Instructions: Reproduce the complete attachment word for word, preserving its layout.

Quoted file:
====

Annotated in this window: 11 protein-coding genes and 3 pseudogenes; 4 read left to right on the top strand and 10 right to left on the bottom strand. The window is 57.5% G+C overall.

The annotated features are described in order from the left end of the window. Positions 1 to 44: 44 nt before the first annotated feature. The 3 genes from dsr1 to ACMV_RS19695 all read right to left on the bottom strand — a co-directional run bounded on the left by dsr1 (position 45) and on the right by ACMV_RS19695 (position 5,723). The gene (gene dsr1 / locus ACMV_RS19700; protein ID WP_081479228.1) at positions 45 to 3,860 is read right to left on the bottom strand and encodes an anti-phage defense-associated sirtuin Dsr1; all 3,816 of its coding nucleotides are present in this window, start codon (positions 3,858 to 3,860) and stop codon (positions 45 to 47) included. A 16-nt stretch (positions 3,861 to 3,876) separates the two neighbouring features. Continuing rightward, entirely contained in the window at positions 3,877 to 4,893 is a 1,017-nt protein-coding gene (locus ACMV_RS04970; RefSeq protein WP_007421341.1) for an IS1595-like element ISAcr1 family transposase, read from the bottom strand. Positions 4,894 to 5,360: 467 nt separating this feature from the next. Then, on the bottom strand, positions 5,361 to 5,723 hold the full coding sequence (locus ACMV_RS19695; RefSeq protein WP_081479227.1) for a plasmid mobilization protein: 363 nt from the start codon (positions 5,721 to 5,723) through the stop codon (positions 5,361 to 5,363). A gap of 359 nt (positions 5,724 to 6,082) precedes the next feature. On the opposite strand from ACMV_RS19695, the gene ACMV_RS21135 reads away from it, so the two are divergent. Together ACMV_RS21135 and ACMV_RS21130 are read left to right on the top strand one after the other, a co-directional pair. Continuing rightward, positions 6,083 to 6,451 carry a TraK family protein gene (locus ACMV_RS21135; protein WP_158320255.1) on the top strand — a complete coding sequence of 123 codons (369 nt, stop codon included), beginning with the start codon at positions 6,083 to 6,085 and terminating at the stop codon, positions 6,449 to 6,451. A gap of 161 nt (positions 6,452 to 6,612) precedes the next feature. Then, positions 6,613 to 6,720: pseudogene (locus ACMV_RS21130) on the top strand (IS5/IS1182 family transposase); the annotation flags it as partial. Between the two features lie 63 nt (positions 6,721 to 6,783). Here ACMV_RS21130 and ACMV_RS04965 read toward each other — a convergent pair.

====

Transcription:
Annotated in this window: 11 protein-coding genes and 3 pseudogenes; 4 read left to right on the top strand and 10 right to left on the bottom strand. The window is 57.5% G+C overall.

The annotated features are described in order from the left end of the window. Positions 1 to 44: 44 nt before the first annotated feature. The 3 genes from dsr1 to ACMV_RS19695 all read right to left on the bottom strand — a co-directional run bounded on the left by dsr1 (position 45) and on the right by ACMV_RS19695 (position 5,723). The gene (gene dsr1 / locus ACMV_RS19700; protein ID WP_081479228.1) at positions 45 to 3,860 is read right to left on the bottom strand and encodes an anti-phage defense-associated sirtuin Dsr1; all 3,816 of its coding nucleotides are present in this window, start codon (positions 3,858 to 3,860) and stop codon (positions 45 to 47) included. A 16-nt stretch (positions 3,861 to 3,876) separates the two neighbouring features. Continuing rightward, entirely contained in the window at positions 3,877 to 4,893 is a 1,017-nt protein-coding gene (locus ACMV_RS04970; RefSeq protein WP_007421341.1) for an IS1595-like element ISAcr1 family transposase, read from the bottom strand. Positions 4,894 to 5,360: 467 nt separating this feature from the next. Then, on the bottom strand, positions 5,361 to 5,723 hold the full coding sequence (locus ACMV_RS19695; RefSeq protein WP_081479227.1) for a plasmid mobilization protein: 363 nt from the start codon (positions 5,721 to 5,723) through the stop codon (positions 5,361 to 5,363). A gap of 359 nt (positions 5,724 to 6,082) precedes the next feature. On the opposite strand from ACMV_RS19695, the gene ACMV_RS21135 reads away from it, so the two are divergent. Together ACMV_RS21135 and ACMV_RS21130 are read left to right on the top strand one after the other, a co-directional pair. Continuing rightward, positions 6,083 to 6,451 carry a TraK family protein gene (locus ACMV_RS21135; protein WP_158320255.1) on the top strand — a complete coding sequence of 123 codons (369 nt, stop codon included), beginning with the start codon at positions 6,083 to 6,085 and terminating at the stop codon, positions 6,449 to 6,451. A gap of 161 nt (positions 6,452 to 6,612) precedes the next feature. Then, positions 6,613 to 6,720: pseudogene (locus ACMV_RS21130) on the top strand (IS5/IS1182 family transposase); the annotation flags it as partial. Between the two features lie 63 nt (positions 6,721 to 6,783). Here ACMV_RS21130 and ACMV_RS04965 read toward each other — a convergent pair.